To me, the Supreme Court’s decision in the case of the Westboro Baptist Church barbarians was merely an illustration of a number of obvious facts about modern culture, and further evidence that between a regime of abstract liberties and a culture of real freedoms there is not only a distinction, but often an inevitable antagonism. Before all else, the decision stands out as yet another poignant reminder of what a degrading exercise in reductio ad absurdum constitutional law frequently is these days.
No competent historian of American jurisprudence could believe for an instant that the authors of the Constitution of the United States ever envisaged an age in which enumerated liberties would be mistaken as writs of absolute license. The guarantee of free speech was certainly never intended as a shelter for any abuse whatsoever of the liberty it granted; it certainly was not meant to protect behaviors other than the unhindered expression of political or philosophical opinion; and it certainly was not meant to prevent the application of decent public prudence in determining what is or is not an intrinsically offensive manner of expressing that opinion.
But I do not want to fling myself into the debate between constitutional originalists and constitutional evolutionists. I find many aspects of the Constitution impressive, and am grateful for much of it, but still it is not something sacred to me, so I have no good grounds for demanding that one kind of hermeneutical approach to it be preferred above another.
I think, however, that anyone who cares to consider the matter understands the distinction between the proper use and the abuse of a liberty, and that only a fanatic or a psychotic idealist who believes that only abstractions are real could imagine that prudential judgments cannot be made about the merits of one form of expression or another without precipitating our legal system down the slippery slope towards fascism. I mean, one can believe that the Constitution truly guarantees an individual right to keep and bear arms while still believing that a person who likes to spend his days on his porch with a hunting rifle menacingly aimed at his neighbor’s children can be restrained from doing so without his constitutional liberty being thereby abridged. But I may be wrong.
What I am quite certain of, however, is that Hegel was essentially right when he pointed out that freedom is a concrete and practical condition. That is, we are free not merely when our wills are subject to no restraint, but when we inhabit a civil society that places quite inviolable boundaries around the areas in which the will operates.
One is free to become something more than a feral hunter and gatherer, at war with one’s neighbors, because one belongs to a civil order that prohibits assaults on one’s person, encroachments on one’s property, and so forth. And because there are laws and authorities and agencies of enforcement, one can seek an education or pursue a vocation or undertake a great venture with a reasonable confidence that what one accomplishes will not suddenly and arbitrarily be destroyed by others. Real freedom is possible only where there are real and useful constraints in place.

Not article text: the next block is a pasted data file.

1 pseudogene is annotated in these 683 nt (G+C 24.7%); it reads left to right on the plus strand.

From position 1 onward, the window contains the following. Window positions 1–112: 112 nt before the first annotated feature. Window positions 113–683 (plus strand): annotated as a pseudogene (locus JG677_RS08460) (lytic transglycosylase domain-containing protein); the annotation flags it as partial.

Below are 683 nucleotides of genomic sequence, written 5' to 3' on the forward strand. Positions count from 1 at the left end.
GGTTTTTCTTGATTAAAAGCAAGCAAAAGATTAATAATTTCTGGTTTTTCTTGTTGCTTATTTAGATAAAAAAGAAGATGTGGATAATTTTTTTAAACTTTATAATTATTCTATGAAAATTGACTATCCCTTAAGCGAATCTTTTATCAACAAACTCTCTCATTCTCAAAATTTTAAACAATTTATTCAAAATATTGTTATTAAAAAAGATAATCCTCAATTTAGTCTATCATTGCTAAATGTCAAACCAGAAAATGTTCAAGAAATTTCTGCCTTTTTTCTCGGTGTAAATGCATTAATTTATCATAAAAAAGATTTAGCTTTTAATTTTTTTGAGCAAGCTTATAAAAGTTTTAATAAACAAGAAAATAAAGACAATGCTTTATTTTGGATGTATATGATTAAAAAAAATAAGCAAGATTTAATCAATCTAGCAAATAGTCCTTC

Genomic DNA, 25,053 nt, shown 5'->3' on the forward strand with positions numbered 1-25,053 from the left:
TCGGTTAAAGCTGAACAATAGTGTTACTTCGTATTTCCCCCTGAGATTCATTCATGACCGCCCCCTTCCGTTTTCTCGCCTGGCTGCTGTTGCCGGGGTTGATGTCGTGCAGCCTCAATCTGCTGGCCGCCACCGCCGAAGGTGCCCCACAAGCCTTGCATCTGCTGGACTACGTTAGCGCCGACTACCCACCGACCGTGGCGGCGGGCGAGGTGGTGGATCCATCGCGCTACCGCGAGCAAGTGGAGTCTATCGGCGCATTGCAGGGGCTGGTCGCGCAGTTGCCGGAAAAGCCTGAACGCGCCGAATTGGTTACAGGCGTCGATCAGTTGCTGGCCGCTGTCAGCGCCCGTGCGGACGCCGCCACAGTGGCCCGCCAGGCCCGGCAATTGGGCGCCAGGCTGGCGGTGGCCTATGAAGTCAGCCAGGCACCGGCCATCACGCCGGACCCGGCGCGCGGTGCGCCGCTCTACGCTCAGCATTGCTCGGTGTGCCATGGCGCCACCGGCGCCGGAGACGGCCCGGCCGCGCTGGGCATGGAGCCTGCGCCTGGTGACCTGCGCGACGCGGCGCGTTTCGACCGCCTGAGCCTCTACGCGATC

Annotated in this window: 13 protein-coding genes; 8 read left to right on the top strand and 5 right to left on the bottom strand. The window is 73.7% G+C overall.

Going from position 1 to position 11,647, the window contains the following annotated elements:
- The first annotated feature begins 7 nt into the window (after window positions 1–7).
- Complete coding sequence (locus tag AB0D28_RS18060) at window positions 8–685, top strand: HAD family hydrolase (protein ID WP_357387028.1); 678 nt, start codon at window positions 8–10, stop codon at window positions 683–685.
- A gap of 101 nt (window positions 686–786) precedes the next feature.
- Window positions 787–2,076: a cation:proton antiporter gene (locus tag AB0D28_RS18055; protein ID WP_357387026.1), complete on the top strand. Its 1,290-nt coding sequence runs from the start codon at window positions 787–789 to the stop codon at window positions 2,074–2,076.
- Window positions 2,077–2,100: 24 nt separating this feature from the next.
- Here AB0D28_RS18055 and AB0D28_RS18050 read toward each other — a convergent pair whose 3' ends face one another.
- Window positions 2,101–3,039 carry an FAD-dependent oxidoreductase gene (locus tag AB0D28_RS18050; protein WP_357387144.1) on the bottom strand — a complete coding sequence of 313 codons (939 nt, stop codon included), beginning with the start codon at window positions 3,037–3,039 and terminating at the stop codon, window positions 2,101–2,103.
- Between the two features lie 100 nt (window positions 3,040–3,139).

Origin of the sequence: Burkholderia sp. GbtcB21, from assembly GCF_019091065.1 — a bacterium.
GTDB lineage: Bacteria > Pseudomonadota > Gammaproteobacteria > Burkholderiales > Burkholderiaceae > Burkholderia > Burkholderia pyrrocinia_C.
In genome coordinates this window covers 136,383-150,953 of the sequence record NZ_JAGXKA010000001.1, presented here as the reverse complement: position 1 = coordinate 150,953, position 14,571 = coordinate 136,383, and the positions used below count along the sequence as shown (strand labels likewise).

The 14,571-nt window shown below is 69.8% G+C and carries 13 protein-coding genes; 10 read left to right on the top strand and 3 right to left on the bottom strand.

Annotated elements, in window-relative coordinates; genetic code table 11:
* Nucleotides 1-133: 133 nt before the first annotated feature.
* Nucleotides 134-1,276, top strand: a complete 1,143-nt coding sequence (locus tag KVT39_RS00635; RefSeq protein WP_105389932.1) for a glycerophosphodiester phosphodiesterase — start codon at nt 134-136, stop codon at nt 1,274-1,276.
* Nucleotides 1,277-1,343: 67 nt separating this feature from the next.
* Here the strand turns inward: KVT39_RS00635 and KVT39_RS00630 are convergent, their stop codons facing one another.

More to the point, though, freedom is also a communal condition. The measure of how free we truly are is how free we are to live together in communities of shared moral expectation and responsibility, as long as these are just and lawful communities, without fearing the intrusions of those who have no regard for us.
For instance, if some pharmacological syndicate chose to place billboards advertising medication for erectile dysfunction or encouraging the use of condoms and safe sex in general, with fairly explicit text and images, next to a Pennsylvania valley full of Amish farmers and their families, it would be an act of aggression against the freedom of the people who live there. And if some court decided that the billboards were protected speech under the Constitution, and ruled that only those who put them up in the first place had the right to remove them, that would be an act of positive injustice.
Not that I think this very likely to happen just now; but I do think it obvious that when personal liberties become absolute, they also become simply another form of tyranny. Law that limits concrete freedom by refusing to allow the local exercise of prudence in determining the obvious difference between the use and the abuse of a liberty is unjust and an enemy of the only kind of freedom that is anything more than an empty concept.
Of course, this is all part the story of modernity, after all: the extension of a great many abstract rights, most of them good in principle, to as many persons as possible; but also the alienation of all concrete freedom to the state. Liberty before culture, license before prudence—it is all part of the inexorable logic by which the modern nation state progressively reduces all law and all social justice to a relation between the anonymous individual and the anonymous state. And, moreover, I am probably terribly naïve regarding our culture’s prudential competency to begin with.